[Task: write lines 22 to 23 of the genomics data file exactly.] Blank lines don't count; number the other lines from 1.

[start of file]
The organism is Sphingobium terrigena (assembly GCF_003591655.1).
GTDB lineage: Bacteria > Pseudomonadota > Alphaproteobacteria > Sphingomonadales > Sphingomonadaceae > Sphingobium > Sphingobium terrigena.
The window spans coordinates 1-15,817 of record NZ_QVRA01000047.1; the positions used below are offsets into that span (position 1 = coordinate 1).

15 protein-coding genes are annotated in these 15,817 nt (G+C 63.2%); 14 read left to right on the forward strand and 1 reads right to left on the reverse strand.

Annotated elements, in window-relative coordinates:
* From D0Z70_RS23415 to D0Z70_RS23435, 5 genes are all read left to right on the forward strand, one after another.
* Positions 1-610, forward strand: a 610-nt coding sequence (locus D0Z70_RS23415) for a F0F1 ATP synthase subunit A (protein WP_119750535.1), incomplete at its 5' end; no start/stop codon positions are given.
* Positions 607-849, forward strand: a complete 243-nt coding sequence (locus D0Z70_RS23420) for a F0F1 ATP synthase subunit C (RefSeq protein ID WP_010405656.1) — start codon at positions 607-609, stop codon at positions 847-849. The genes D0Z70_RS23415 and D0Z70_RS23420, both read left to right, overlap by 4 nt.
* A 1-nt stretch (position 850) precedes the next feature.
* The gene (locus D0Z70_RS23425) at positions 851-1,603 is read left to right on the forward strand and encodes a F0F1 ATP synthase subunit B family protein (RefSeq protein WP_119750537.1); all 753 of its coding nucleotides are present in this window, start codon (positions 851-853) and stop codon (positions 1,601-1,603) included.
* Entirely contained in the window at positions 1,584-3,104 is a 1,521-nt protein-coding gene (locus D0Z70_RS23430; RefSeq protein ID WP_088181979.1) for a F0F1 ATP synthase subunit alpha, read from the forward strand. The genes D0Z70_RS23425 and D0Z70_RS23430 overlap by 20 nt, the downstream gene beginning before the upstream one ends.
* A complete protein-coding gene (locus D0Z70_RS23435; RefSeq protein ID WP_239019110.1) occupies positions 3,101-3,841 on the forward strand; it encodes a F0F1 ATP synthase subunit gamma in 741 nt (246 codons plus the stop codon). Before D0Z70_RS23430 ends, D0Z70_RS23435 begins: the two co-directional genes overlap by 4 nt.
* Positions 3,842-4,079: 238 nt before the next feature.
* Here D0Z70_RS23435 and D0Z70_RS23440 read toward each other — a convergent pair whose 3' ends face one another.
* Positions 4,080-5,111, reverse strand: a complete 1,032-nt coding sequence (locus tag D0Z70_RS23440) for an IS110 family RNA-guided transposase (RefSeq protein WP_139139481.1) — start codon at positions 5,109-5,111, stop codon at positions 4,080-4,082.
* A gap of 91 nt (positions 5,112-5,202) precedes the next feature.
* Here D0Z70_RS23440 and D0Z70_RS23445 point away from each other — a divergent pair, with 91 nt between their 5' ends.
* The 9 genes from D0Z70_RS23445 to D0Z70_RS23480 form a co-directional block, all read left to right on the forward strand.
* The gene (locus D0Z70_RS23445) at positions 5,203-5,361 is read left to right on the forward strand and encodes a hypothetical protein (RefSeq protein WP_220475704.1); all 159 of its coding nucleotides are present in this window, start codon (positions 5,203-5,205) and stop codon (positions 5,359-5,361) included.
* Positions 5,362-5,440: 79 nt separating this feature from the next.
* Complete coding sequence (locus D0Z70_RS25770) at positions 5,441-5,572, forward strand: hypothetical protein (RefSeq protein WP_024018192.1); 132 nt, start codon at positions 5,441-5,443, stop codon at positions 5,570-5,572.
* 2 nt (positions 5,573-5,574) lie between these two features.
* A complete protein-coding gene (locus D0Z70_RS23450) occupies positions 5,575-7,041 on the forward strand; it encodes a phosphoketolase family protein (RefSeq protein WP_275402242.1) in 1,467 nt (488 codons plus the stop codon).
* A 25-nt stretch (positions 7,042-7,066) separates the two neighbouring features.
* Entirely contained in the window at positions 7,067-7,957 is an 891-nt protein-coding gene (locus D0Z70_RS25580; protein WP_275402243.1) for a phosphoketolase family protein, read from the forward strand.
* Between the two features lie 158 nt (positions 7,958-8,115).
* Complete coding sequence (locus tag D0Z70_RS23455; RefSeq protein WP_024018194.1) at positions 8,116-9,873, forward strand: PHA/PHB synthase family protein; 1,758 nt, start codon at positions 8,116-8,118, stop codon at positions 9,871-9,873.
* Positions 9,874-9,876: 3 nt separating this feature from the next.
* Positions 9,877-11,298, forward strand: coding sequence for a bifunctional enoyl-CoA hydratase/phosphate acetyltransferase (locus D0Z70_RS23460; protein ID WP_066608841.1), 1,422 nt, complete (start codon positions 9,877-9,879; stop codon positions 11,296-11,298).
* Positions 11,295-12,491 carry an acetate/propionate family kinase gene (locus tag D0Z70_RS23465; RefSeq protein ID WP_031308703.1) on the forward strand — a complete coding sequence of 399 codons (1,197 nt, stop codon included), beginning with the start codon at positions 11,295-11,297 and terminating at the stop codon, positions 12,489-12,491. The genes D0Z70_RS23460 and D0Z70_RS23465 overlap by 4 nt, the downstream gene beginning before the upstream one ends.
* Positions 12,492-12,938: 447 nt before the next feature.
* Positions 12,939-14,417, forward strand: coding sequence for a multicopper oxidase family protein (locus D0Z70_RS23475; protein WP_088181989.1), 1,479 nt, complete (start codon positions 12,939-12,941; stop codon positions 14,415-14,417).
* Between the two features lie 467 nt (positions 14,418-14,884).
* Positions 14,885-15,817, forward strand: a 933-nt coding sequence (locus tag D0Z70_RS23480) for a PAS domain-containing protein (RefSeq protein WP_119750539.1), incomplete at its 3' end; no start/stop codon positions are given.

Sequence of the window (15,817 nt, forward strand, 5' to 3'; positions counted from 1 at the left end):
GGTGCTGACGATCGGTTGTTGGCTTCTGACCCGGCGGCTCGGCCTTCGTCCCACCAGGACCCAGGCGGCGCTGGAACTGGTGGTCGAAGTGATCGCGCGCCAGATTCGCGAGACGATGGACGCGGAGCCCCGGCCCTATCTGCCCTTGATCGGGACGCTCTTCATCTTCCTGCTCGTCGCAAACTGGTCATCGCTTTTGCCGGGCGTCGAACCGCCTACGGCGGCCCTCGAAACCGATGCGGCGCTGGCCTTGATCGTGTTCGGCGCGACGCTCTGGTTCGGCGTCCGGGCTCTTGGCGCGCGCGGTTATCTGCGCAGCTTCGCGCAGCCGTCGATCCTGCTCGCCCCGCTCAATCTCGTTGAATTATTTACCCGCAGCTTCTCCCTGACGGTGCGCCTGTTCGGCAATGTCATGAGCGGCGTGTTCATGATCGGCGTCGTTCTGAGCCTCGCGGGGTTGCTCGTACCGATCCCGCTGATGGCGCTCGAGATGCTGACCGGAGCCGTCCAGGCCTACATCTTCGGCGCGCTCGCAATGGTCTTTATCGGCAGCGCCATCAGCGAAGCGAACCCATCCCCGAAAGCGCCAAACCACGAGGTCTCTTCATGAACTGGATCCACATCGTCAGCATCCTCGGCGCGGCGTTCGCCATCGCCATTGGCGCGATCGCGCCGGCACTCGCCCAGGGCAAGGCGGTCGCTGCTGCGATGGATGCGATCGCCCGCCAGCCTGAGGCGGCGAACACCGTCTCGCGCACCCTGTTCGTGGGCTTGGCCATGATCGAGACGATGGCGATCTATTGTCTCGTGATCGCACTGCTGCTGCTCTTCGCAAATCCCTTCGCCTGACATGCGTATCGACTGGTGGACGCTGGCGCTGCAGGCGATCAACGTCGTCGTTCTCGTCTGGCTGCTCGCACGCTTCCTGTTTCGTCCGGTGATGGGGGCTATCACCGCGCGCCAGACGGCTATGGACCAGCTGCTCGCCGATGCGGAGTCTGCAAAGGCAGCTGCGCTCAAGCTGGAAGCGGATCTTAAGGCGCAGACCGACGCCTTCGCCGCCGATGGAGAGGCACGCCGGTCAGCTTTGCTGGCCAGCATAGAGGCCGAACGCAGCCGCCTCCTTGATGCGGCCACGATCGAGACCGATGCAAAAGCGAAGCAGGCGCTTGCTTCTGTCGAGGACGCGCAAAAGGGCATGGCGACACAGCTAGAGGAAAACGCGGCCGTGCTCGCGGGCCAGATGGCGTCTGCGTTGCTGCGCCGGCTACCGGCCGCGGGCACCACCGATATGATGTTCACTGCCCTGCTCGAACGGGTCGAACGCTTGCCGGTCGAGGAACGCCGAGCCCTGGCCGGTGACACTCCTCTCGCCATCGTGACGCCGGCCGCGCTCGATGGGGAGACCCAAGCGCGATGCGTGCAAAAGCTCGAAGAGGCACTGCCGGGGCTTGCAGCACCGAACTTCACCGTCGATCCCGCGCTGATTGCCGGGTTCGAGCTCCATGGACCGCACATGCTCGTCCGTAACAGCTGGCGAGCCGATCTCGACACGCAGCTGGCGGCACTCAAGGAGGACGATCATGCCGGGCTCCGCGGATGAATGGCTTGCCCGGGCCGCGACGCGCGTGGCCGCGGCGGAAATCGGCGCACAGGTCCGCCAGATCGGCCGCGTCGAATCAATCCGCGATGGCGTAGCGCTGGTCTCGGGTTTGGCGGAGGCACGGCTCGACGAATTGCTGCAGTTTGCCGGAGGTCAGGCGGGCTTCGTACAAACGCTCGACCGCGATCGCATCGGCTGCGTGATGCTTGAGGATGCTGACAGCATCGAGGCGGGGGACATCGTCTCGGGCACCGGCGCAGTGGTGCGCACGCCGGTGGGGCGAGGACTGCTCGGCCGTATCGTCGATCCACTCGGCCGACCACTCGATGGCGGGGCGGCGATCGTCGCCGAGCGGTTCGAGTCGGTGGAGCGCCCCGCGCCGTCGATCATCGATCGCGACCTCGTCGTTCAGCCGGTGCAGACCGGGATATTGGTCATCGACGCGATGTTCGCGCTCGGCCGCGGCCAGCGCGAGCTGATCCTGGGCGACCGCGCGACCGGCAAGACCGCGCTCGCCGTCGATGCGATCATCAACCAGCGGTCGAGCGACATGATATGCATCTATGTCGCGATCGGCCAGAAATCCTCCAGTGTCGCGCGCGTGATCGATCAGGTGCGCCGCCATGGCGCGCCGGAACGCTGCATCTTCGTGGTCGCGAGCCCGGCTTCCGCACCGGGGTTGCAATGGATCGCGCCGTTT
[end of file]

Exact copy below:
* 2 nt (positions 5,573-5,574) lie between these two features.
* A complete protein-coding gene (locus D0Z70_RS23450) occupies positions 5,575-7,041 on the forward strand; it encodes a phosphoketolase family protein (RefSeq protein WP_275402242.1) in 1,467 nt (488 codons plus the stop codon).